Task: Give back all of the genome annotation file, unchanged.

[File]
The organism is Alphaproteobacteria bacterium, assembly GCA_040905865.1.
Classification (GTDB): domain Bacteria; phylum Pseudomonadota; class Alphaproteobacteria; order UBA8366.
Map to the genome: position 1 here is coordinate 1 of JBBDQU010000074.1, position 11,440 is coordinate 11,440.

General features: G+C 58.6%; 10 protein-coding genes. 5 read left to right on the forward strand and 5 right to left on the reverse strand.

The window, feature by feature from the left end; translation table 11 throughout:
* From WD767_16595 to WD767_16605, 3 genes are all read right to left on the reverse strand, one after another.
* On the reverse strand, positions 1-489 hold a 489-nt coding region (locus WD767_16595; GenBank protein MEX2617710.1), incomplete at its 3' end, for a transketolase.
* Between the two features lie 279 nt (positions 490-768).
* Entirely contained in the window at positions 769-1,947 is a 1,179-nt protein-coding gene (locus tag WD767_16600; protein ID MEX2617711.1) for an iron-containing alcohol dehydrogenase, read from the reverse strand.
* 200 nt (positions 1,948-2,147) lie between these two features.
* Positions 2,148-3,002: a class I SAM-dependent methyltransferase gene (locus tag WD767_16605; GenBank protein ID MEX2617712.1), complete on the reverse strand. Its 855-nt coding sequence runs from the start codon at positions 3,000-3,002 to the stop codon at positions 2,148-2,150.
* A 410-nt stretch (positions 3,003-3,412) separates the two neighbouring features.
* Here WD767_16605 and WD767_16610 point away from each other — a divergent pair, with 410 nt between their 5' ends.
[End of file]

The organism is Alphaproteobacteria bacterium, assembly GCA_040905865.1.
Classification (GTDB): domain Bacteria; phylum Pseudomonadota; class Alphaproteobacteria; order UBA8366.
Map to the genome: position 1 here is coordinate 1 of JBBDQU010000074.1, position 11,440 is coordinate 11,440.

General features: G+C 58.6%; 10 protein-coding genes. 5 read left to right on the forward strand and 5 right to left on the reverse strand.

The window, feature by feature from the left end; translation table 11 throughout:
* From WD767_16595 to WD767_16605, 3 genes are all read right to left on the reverse strand, one after another.
* On the reverse strand, positions 1-489 hold a 489-nt coding region (locus WD767_16595; GenBank protein MEX2617710.1), incomplete at its 3' end, for a transketolase.
* Between the two features lie 279 nt (positions 490-768).
* Entirely contained in the window at positions 769-1,947 is a 1,179-nt protein-coding gene (locus tag WD767_16600; protein ID MEX2617711.1) for an iron-containing alcohol dehydrogenase, read from the reverse strand.
* 200 nt (positions 1,948-2,147) lie between these two features.
* Positions 2,148-3,002: a class I SAM-dependent methyltransferase gene (locus tag WD767_16605; GenBank protein ID MEX2617712.1), complete on the reverse strand. Its 855-nt coding sequence runs from the start codon at positions 3,000-3,002 to the stop codon at positions 2,148-2,150.
* A 410-nt stretch (positions 3,003-3,412) separates the two neighbouring features.
* Here WD767_16605 and WD767_16610 point away from each other — a divergent pair, with 410 nt between their 5' ends.